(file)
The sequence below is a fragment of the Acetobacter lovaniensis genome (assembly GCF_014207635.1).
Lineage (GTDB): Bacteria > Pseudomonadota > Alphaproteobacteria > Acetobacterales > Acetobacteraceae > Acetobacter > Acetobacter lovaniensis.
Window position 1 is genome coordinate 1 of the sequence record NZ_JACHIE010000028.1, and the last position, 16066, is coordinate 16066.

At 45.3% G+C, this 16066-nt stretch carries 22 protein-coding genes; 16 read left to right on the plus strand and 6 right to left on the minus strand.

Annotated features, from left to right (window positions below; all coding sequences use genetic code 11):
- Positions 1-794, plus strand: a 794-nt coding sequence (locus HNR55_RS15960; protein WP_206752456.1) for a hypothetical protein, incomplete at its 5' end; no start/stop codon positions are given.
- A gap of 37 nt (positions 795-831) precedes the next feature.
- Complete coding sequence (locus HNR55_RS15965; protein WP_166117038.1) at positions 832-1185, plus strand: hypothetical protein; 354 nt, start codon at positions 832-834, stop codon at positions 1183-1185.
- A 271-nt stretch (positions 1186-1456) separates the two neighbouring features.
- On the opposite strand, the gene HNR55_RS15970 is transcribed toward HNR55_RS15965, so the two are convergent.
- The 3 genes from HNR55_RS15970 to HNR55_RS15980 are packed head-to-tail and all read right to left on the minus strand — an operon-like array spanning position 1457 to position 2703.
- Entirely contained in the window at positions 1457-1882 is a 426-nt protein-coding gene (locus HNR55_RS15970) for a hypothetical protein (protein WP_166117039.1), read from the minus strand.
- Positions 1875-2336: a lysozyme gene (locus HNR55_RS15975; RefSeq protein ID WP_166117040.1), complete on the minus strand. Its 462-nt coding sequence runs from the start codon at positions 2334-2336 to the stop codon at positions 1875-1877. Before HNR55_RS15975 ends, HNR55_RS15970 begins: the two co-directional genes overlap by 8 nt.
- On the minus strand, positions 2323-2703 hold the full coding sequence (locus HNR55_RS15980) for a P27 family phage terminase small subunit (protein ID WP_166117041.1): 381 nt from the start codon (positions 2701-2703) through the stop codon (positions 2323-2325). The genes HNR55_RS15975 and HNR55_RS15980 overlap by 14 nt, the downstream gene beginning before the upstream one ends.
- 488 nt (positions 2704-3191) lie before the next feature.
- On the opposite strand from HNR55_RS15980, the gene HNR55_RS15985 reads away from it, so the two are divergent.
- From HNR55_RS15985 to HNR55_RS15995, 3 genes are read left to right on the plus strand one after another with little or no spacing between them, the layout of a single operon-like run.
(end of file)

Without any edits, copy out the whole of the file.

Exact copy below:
The sequence below is a fragment of the Acetobacter lovaniensis genome (assembly GCF_014207635.1).
Lineage (GTDB): Bacteria > Pseudomonadota > Alphaproteobacteria > Acetobacterales > Acetobacteraceae > Acetobacter > Acetobacter lovaniensis.
Window position 1 is genome coordinate 1 of the sequence record NZ_JACHIE010000028.1, and the last position, 16066, is coordinate 16066.

At 45.3% G+C, this 16066-nt stretch carries 22 protein-coding genes; 16 read left to right on the plus strand and 6 right to left on the minus strand.

Annotated features, from left to right (window positions below; all coding sequences use genetic code 11):
- Positions 1-794, plus strand: a 794-nt coding sequence (locus HNR55_RS15960; protein WP_206752456.1) for a hypothetical protein, incomplete at its 5' end; no start/stop codon positions are given.
- A gap of 37 nt (positions 795-831) precedes the next feature.
- Complete coding sequence (locus HNR55_RS15965; protein WP_166117038.1) at positions 832-1185, plus strand: hypothetical protein; 354 nt, start codon at positions 832-834, stop codon at positions 1183-1185.
- A 271-nt stretch (positions 1186-1456) separates the two neighbouring features.
- On the opposite strand, the gene HNR55_RS15970 is transcribed toward HNR55_RS15965, so the two are convergent.
- The 3 genes from HNR55_RS15970 to HNR55_RS15980 are packed head-to-tail and all read right to left on the minus strand — an operon-like array spanning position 1457 to position 2703.
- Entirely contained in the window at positions 1457-1882 is a 426-nt protein-coding gene (locus HNR55_RS15970) for a hypothetical protein (protein WP_166117039.1), read from the minus strand.
- Positions 1875-2336: a lysozyme gene (locus HNR55_RS15975; RefSeq protein ID WP_166117040.1), complete on the minus strand. Its 462-nt coding sequence runs from the start codon at positions 2334-2336 to the stop codon at positions 1875-1877. Before HNR55_RS15975 ends, HNR55_RS15970 begins: the two co-directional genes overlap by 8 nt.
- On the minus strand, positions 2323-2703 hold the full coding sequence (locus HNR55_RS15980) for a P27 family phage terminase small subunit (protein ID WP_166117041.1): 381 nt from the start codon (positions 2701-2703) through the stop codon (positions 2323-2325). The genes HNR55_RS15975 and HNR55_RS15980 overlap by 14 nt, the downstream gene beginning before the upstream one ends.
- 488 nt (positions 2704-3191) lie before the next feature.
- On the opposite strand from HNR55_RS15980, the gene HNR55_RS15985 reads away from it, so the two are divergent.
- From HNR55_RS15985 to HNR55_RS15995, 3 genes are read left to right on the plus strand one after another with little or no spacing between them, the layout of a single operon-like run.